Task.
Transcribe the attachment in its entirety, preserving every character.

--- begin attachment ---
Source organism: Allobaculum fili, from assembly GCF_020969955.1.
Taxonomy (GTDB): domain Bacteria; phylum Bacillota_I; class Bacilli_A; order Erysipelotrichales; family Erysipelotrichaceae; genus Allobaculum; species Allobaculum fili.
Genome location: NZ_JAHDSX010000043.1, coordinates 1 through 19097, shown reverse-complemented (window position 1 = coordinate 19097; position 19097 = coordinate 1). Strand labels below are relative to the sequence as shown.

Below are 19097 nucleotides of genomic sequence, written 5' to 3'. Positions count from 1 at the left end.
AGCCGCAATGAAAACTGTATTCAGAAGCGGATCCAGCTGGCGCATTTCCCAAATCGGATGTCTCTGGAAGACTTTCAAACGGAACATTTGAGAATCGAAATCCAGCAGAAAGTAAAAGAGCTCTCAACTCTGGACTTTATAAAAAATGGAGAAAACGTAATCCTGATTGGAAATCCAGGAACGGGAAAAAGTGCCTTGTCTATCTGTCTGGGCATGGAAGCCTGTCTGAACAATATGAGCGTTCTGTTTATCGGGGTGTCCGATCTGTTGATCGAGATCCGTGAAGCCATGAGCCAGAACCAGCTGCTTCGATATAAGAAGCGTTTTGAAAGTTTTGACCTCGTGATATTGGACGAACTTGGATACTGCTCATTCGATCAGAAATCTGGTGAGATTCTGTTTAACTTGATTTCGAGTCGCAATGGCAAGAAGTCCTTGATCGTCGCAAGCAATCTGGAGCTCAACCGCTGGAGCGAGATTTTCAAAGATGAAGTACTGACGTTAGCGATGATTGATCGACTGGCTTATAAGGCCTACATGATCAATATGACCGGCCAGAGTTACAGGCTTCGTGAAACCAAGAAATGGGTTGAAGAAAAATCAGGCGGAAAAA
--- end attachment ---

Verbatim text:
Source organism: Allobaculum fili, from assembly GCF_020969955.1.
Taxonomy (GTDB): domain Bacteria; phylum Bacillota_I; class Bacilli_A; order Erysipelotrichales; family Erysipelotrichaceae; genus Allobaculum; species Allobaculum fili.
Genome location: NZ_JAHDSX010000043.1, coordinates 1 through 19097, shown reverse-complemented (window position 1 = coordinate 19097; position 19097 = coordinate 1). Strand labels below are relative to the sequence as shown.

Below are 19097 nucleotides of genomic sequence, written 5' to 3'. Positions count from 1 at the left end.
AGCCGCAATGAAAACTGTATTCAGAAGCGGATCCAGCTGGCGCATTTCCCAAATCGGATGTCTCTGGAAGACTTTCAAACGGAACATTTGAGAATCGAAATCCAGCAGAAAGTAAAAGAGCTCTCAACTCTGGACTTTATAAAAAATGGAGAAAACGTAATCCTGATTGGAAATCCAGGAACGGGAAAAAGTGCCTTGTCTATCTGTCTGGGCATGGAAGCCTGTCTGAACAATATGAGCGTTCTGTTTATCGGGGTGTCCGATCTGTTGATCGAGATCCGTGAAGCCATGAGCCAGAACCAGCTGCTTCGATATAAGAAGCGTTTTGAAAGTTTTGACCTCGTGATATTGGACGAACTTGGATACTGCTCATTCGATCAGAAATCTGGTGAGATTCTGTTTAACTTGATTTCGAGTCGCAATGGCAAGAAGTCCTTGATCGTCGCAAGCAATCTGGAGCTCAACCGCTGGAGCGAGATTTTCAAAGATGAAGTACTGACGTTAGCGATGATTGATCGACTGGCTTATAAGGCCTACATGATCAATATGACCGGCCAGAGTTACAGGCTTCGTGAAACCAAGAAATGGGTTGAAGAAAAATCAGGCGGAAAAA